29 November 2011


Today, as well as working on the paperwork for a grant application due this week, I had jackets for the Gaspereau redesign of George Elliott Clarke’s poetry book Blue. Gaspereau adopted a number of books from Clarke’s backlist (Whylah Falls, Blue and Black which is due out next spring) when his original publisher stopped publishing Canadian books.

Actually, that’s an interesting story. Clarke was originally publishing most of his poetry with Polestar Books, a very fine west coast literary publisher owned by Michelle Benjamin. In 2000, Polestar got swallowed up by the gigantic west coast book distributor and repackager Raincoast Books. Raincoast was awash in cash; they had a very profitable stake in the Harry Potter franchise as the books’ Canadian publisher and distributor. At the time of the takeover, Benjamin told Publisher’s Weekly that the purchase would give Polestar “the kind of financial security that is hard to achieve as a small press.”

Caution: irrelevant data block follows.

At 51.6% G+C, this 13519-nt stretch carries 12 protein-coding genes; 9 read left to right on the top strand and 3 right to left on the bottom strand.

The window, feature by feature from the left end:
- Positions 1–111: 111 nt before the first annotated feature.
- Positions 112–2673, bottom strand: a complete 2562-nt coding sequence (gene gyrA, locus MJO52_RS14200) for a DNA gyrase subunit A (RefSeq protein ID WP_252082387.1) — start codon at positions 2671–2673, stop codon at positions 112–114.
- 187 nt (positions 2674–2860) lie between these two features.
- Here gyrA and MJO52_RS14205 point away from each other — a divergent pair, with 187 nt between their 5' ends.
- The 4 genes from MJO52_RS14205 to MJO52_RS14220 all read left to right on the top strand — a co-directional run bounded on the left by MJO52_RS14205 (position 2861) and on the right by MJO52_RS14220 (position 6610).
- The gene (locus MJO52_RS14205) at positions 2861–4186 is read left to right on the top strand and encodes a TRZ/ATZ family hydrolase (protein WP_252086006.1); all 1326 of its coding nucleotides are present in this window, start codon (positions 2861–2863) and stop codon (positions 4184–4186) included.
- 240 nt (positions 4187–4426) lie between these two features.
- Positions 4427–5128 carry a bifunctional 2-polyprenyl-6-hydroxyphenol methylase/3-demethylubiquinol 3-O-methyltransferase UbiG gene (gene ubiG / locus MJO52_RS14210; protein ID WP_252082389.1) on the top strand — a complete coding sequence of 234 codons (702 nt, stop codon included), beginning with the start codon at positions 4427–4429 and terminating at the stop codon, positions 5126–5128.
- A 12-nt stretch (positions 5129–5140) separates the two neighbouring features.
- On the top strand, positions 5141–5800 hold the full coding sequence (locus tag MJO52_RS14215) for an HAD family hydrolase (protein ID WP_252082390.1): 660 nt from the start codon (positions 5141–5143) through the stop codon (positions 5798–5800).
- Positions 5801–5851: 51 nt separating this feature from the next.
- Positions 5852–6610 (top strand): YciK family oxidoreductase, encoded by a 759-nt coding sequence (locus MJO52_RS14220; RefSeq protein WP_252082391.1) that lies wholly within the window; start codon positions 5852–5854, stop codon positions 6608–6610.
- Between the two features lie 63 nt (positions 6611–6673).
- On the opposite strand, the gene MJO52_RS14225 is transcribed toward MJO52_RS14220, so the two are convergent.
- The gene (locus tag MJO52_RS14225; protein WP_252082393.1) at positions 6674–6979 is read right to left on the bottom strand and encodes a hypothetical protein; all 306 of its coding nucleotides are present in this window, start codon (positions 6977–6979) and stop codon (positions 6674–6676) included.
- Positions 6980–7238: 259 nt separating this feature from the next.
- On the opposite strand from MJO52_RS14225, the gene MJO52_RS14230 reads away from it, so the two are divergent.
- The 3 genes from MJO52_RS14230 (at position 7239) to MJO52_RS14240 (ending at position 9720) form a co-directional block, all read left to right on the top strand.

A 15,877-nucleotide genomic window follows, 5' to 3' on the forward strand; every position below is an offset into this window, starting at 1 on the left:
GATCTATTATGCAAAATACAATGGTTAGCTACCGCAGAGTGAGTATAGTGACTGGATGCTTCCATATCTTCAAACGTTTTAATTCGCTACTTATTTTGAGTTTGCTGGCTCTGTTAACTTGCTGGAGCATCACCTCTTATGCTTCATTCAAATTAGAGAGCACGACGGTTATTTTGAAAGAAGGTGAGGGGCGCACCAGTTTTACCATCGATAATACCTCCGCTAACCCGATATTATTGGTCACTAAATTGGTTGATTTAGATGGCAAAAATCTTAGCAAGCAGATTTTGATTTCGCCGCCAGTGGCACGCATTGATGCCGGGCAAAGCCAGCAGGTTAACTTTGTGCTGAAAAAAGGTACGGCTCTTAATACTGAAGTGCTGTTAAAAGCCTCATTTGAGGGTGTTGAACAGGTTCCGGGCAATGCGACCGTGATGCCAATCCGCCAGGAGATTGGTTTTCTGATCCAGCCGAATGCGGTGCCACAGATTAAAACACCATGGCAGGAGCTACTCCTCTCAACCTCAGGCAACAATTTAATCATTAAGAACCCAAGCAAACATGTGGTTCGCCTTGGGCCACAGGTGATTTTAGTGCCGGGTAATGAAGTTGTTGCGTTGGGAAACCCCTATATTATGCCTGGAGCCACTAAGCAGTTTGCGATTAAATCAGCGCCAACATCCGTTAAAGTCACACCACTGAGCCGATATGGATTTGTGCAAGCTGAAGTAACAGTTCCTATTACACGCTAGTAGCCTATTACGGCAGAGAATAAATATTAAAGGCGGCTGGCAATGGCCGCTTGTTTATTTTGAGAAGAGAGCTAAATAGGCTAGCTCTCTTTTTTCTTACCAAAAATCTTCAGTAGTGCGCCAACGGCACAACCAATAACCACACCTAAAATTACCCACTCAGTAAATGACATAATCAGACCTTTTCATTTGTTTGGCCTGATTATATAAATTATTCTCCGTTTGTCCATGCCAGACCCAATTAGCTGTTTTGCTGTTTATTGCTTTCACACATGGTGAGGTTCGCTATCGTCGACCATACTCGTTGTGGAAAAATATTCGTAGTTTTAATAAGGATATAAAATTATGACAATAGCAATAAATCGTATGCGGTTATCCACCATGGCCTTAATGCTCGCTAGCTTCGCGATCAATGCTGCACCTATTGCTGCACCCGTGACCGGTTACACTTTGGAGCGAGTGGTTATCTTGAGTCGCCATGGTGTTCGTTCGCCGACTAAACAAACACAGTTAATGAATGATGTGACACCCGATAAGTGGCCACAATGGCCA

How’d that work out? Turns out that Raincoast’s interest in publishing with a bit flighty. In January 2008, Raincoast announced that it was ceasing its Canadian publishing operations. The imprints and authors they had adopted through their various acquisitions were being turfed. Raincoast brass intoned that publishing books in Canada simply wasn’t economically viable. Ouch! Even after selling us all those millions of dollars worth of Harry Potter books to Canadians, Raincoast felt no commitment to reinvest in publishing Canadian writers for Canadian Readers. Too risky. They just took the money and ran. Did I mention that the decision to stop publishing books and refocus on being a distributor and repackager was announced shortly after the release of the final book in the Harry Potter series? It has to be one of the most cynical moves in the history of Canadian publishing (if you ignore the present elephant in the room, that self-loathing farce of pretending that the once proud flagship of Canadian publishing, McClelland & Stewart, is anything other than an mere imprint of Random House).